Critical commentary on port and stevedore charging

By: Rob McKay


Victorian ESC wonders if it’s a fair WACC and is also under pressure to investigate surcharge hike

Critical commentary on port and stevedore charging
Port of Melbourne costs are under scrutiny

 

The Victorian Transport Association (VTA) is urging the Essential Services Commission (ESC) to investigate infrastructure surcharge pricing at the Port of Melbourne (POM) just days after the ESC released a critical commentary on port’s approach to tariffs a little more than a year after the Lonsdale Consortium won its lease for $9.7 billion.

The VTA was responding to DP World Australia’s (DPWA’s) impending 51 per cent increase in infrastructure surcharge pricing, which the stevedore has put down to higher costs including port land rent.

The ESC says its ‘interim commentary’ – a rare item, one industry observer tells ATN – aims to "ensure that the port has an opportunity to understand, given our current state of knowledge what we will be considering when we are assessing the port’s compliance".

High on that list is its weighted average cost of capital (WACC) calculation.

"The WACC is a significant driver of the port’s aggregate revenue requirement which will determine the prices paid by port users when the tariffs adjustment limit ceases to apply," the ESC says.

"The port’s approach to estimating the WACC appears to differ from established regulatory approaches and has resulted in a relatively higher WACC estimate than seen in comparable industries."

It also noted the port is eyeing a longer "regulatory period", which will have "implications for port users through the tariffs they pay and on the service level outcomes they receive.

"The longer a regulatory period the higher the risk of divergence between the prices charged for the provision of prescribed port services, and the port’s costs of providing those services.

"We expect the port would consult with us and port users on the practicalities and implications of a longer regulatory period."

The ESC was also concerned at the treatment of deferred depreciation costs, which accounts for a large share of the port’s aggregate revenue requirement and the recovery of which is yet to be specified.

"Port users could potentially face higher prices when the port begins recovering these deferred costs in the future," the ESC says.

"We will give consideration to how the port decides to smooth the impact of deferred depreciation on tariffs when undertaking our five-yearly inquiries into the port’s compliance with the pricing order."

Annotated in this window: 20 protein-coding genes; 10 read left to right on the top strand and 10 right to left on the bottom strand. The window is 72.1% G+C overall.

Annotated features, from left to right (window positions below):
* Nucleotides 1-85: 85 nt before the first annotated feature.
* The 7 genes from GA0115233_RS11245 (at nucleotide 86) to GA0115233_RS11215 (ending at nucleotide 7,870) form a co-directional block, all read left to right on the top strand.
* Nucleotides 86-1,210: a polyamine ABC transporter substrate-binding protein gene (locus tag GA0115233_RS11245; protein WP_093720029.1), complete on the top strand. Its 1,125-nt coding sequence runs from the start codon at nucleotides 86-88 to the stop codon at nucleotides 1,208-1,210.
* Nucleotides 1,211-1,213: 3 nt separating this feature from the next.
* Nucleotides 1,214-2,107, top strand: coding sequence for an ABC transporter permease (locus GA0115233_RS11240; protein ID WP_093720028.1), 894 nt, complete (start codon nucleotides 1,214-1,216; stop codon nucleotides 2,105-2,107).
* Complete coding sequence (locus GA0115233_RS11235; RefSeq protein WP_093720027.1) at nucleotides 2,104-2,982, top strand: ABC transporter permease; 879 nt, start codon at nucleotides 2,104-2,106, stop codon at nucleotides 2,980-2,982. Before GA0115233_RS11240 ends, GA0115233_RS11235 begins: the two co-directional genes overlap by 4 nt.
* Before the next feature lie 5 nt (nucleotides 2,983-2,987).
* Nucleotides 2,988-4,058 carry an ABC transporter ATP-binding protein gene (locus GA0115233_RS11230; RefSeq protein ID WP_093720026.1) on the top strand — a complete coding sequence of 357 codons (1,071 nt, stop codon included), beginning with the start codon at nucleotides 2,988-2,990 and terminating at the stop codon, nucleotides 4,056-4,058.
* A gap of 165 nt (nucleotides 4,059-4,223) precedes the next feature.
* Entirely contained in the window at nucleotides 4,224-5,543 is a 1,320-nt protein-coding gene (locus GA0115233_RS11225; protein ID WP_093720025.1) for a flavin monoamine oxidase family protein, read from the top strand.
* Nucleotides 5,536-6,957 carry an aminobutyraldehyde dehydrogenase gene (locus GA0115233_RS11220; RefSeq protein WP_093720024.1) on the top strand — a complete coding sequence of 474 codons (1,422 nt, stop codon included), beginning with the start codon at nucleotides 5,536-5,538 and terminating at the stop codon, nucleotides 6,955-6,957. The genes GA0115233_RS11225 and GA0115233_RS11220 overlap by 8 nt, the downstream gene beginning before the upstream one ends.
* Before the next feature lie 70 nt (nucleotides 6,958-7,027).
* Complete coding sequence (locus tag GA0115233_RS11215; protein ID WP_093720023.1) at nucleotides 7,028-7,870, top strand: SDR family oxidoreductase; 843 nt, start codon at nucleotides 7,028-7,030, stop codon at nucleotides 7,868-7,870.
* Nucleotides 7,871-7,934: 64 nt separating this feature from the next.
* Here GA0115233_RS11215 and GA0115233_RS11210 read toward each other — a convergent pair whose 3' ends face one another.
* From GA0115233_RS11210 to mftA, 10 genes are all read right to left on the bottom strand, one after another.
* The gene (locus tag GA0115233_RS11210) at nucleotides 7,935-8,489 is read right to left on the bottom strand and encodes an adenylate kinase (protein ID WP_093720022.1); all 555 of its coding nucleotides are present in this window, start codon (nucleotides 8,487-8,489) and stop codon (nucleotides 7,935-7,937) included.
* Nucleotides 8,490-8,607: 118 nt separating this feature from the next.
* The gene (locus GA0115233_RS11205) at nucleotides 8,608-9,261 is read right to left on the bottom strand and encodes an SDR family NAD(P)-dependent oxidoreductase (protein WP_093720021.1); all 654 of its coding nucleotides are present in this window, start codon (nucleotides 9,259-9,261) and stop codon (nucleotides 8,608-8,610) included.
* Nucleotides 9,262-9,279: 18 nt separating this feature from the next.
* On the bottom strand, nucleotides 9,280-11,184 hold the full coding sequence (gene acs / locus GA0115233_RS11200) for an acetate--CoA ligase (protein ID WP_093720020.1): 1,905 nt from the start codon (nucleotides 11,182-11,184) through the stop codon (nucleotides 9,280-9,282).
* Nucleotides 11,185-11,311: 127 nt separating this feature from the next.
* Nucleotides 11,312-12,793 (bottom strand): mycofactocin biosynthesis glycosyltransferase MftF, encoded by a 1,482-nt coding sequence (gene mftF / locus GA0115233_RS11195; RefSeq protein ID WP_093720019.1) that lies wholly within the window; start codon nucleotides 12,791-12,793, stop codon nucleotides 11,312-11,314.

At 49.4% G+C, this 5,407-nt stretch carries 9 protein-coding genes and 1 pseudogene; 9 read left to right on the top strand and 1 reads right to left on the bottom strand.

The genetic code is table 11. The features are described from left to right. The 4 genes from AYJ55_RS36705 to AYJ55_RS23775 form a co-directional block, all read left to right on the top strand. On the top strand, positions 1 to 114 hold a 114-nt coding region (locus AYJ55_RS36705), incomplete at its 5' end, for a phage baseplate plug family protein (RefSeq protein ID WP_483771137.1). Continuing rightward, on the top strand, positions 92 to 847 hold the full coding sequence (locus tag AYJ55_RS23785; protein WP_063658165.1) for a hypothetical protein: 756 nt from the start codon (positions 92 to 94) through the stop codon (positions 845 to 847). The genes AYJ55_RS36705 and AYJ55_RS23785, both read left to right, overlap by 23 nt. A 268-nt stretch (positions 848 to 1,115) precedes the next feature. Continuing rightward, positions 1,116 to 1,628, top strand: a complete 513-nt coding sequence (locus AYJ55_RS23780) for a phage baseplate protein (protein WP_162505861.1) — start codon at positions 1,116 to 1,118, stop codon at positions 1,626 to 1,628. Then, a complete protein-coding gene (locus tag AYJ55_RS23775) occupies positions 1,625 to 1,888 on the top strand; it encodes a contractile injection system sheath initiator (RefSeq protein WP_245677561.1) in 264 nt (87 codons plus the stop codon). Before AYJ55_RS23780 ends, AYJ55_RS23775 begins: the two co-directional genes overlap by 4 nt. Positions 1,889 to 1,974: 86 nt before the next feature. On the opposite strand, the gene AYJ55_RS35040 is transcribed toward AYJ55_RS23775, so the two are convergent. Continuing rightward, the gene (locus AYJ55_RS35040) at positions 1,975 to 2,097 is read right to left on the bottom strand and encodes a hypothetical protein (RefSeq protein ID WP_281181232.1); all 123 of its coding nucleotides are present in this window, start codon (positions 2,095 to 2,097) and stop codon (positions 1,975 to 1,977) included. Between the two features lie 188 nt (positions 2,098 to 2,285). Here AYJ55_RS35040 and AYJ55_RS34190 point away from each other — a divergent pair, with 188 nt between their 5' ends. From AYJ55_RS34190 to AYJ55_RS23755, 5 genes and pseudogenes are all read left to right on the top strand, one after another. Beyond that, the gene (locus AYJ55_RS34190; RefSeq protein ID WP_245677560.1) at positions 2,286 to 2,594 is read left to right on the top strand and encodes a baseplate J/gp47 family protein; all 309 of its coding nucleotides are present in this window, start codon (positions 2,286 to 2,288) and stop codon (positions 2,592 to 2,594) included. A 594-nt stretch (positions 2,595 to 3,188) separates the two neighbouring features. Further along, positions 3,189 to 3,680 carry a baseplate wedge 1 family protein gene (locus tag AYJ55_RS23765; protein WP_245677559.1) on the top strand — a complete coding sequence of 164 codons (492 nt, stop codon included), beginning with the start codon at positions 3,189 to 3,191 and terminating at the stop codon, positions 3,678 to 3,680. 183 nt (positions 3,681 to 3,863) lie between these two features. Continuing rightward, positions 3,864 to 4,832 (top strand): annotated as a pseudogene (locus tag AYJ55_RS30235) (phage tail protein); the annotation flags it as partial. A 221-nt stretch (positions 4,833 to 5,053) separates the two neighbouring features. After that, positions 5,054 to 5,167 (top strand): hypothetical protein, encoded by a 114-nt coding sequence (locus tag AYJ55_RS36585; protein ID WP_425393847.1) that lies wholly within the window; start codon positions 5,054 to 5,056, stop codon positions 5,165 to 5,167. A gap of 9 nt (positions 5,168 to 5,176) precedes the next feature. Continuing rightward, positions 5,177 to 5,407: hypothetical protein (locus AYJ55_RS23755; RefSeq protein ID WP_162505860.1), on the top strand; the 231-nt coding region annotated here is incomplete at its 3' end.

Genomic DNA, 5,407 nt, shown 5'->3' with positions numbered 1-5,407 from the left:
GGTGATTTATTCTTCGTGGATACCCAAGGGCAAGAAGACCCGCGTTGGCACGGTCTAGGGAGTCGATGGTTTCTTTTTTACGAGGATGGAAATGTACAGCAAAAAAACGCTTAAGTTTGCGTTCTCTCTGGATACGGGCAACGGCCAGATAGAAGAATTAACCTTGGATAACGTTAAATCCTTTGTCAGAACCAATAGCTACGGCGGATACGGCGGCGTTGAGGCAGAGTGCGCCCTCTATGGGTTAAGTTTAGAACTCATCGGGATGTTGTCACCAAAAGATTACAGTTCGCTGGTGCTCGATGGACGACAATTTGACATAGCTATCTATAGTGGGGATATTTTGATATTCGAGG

ATN is awaiting a POM response to the ESC’s commentary.

The VTA’s concern was more immediately directed at the DPWA infrastructure surcharge hike.

It notes 51 per cent rise takes the cost per full container received or delivered via road or rail to $49.50 and a substantial increase in March, and increases from rival stevedore Patrick in June.

 "Transport operators in Victoria have been slammed by massive spikes in infrastructure costs to the extent that infrastructure prices are now 15 times higher than what they were a year ago," VTA CEO Peter Anderson says.

"The landside freight industry has been given no increase in productivity and is once again being made to bear the burden directly within a monopolistic environment.

"While this pricing remains unregulated this type of increase will only incite adversarial reaction from an integral part of the supply chain.

"Increases like this are not sustainable in any industry, let alone the transport industry where operators are already doing it tough through low margins and higher compliance costs."

Anderson describes the infrastructure increases as an effective revenue transfer.

"These increases will inject $80 million per annum into the balance sheets of stevedores and away from the transport industry, who have absolutely no choice but to pass the cost on through the supply chain to customers like Coles, Woolworths and Aldi, or face ruin," he says.

"Ultimately it is consumers that will be worse off in the form of higher prices for groceries, clothes and other consumable goods that make their way through the port and onto retail shelves."

Anderson said the VTA would write to the ESC encouraging it to act.

 

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